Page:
So, the question arises, when we have found out all that there is to know about the Universe and so be able to predict anything with 100% accuracy. Well, suppose our knowledge of the laws of the Universe is 80% accurate. There’s an old adage that says that the first 80% of anything takes 80% of the time, and the remaining 20% also takes 80% of the time. In other words it is feasible that we could know all the laws of the universe and be able to apply them, but there probably isn’t enough time.

In the meantime, I’m going to trust that the sun is going to come up tomorrow, as, after all 80% is still pretty good!

English: Bình Minh biển Cửa Lò
English: Bình Minh biển Cửa Lò (Photo credit: Wikipedia)

Why Philosophers are Never Asked to Parties

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The philosopher went to a party. He grabbed a drink and looked around. After a while he looked around again and started to frown. His host came up to him and asked him why he was looking puzzled. The philosopher replied that he wasn’t sure that he was at a party.

The host looked around and everyone was chatting, drinking and eating or dancing. Music was playing and the lights had been dimmed. The host asked him why he wasn’t sure, and the philosopher replied that, while it appeared that he was at a party, he couldn’t be sure that he was, because it could be that, in spite of appearances, he wasn’t at a party and that all the people here could be merely pretending that it was a party.

English: Saul Kripke (philosopher) on juquehy ...
English: Saul Kripke (philosopher) on juquehy beach (Photo credit: Wikipedia)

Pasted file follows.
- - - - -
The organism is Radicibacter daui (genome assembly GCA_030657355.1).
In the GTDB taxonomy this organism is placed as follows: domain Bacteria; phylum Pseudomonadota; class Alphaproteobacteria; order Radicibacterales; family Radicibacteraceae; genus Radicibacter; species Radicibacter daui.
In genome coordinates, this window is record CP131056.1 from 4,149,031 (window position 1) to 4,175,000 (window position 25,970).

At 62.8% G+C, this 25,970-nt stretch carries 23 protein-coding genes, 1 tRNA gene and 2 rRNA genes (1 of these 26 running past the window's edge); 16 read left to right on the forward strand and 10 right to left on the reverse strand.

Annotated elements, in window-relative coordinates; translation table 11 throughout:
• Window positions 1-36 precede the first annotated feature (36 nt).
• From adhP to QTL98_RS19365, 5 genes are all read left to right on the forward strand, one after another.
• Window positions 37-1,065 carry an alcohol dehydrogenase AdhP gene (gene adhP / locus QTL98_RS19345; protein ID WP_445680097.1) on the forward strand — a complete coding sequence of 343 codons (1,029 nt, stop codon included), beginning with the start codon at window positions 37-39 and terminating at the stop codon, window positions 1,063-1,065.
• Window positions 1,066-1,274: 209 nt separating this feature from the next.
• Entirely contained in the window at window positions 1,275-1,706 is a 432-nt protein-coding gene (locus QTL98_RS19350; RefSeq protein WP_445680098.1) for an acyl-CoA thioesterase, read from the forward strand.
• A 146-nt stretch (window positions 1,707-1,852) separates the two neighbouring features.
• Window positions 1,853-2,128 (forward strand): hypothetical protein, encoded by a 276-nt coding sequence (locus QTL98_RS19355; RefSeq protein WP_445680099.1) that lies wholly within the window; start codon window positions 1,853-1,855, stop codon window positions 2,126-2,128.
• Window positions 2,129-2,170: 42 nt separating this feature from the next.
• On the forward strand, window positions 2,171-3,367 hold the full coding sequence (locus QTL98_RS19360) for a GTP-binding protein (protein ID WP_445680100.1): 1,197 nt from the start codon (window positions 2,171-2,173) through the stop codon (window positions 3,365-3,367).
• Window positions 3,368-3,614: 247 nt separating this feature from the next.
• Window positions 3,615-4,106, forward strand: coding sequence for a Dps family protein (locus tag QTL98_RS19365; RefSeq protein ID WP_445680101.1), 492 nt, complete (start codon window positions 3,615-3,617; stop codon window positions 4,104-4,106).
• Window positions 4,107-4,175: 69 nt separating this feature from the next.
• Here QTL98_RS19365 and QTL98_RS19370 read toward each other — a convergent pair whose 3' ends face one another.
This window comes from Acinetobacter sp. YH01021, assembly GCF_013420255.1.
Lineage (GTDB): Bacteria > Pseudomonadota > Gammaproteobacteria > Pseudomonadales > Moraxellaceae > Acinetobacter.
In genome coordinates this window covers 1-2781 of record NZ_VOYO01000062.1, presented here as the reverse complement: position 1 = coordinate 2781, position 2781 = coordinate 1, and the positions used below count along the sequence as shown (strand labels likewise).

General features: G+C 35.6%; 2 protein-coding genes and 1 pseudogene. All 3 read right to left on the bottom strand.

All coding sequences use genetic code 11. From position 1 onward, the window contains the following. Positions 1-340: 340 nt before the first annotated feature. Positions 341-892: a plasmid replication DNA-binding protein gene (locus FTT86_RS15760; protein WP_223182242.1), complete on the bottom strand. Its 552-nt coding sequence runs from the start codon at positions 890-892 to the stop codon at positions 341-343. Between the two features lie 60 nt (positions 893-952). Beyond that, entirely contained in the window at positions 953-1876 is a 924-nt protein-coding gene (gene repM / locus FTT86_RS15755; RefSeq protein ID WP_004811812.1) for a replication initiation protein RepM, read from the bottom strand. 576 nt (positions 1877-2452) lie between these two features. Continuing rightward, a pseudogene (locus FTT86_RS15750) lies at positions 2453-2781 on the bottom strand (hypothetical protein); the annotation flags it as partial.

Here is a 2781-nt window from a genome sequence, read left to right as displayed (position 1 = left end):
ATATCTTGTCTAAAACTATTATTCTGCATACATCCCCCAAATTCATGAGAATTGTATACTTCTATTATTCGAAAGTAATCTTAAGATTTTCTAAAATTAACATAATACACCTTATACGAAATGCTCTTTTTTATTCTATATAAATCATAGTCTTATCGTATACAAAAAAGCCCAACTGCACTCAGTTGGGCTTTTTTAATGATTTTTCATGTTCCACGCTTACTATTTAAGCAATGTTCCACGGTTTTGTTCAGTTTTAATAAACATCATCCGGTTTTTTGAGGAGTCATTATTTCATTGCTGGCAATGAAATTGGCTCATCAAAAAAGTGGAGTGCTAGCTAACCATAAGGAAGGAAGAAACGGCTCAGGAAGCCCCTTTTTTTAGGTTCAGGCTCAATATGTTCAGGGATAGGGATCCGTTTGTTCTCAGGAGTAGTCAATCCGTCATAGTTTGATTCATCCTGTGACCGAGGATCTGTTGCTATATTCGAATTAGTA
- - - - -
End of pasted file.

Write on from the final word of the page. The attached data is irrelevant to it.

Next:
Of course, if he asked anyone, they would say that it was a party, but they would say that whether or not it really was a party. When the host asked why anyone would go to the trouble to set up a fake party, he stated that he didn’t know, but if he could determine that it was a fake party, then that would be the next question. If it proved to be a real party then he could relax and enjoy himself. At this point that the philosopher found himself alone, as his host had left him to his musings.

There’s a saying that “if it looks like a duck, walks like a duck, and quacks like a duck, then it probably is a duck”. This saying satisfies most people most of the time, but (philosophers aside) doesn’t satisfy everyone, all of the time.

Black-Bellied Whistling Duck, Birding Center, ...
Black-Bellied Whistling Duck, Birding Center, Port Aransas, Texas (Photo credit: Wikipedia)

When a top politician is replaced mid-term, the person who replaces him or her often showers praise on him or her, and states how much the party is in debt to the “retiring” politician, who may be stepping down to “spend more time with family”, most people would recognise this for what it is, a political coup. Few would believe that the top politician wanted to resign and that he or she really had a choice.

In this case the metaphorical bird is most likely a turkey, but everyone insists that it is a duck. Even though it doesn’t look like a duck and doesn’t quack like a duck, and doesn’t even walk like a duck.

English: a male and female domestic turkey
English: a male and female domestic turkey (Photo credit: Wikipedia)

It’s pretty easy for us to detect the coup for what it is and mostly the media will report it as a coup, but the sceptical philosopher has no easy way to determine if he should relax and enjoy himself or go home. He knows about the political coup and sees this happen fairly often. Something happens and it is presented in one way, and everyone knows that this “duck” is not in fact a duck. So, why could not the same be true about the party?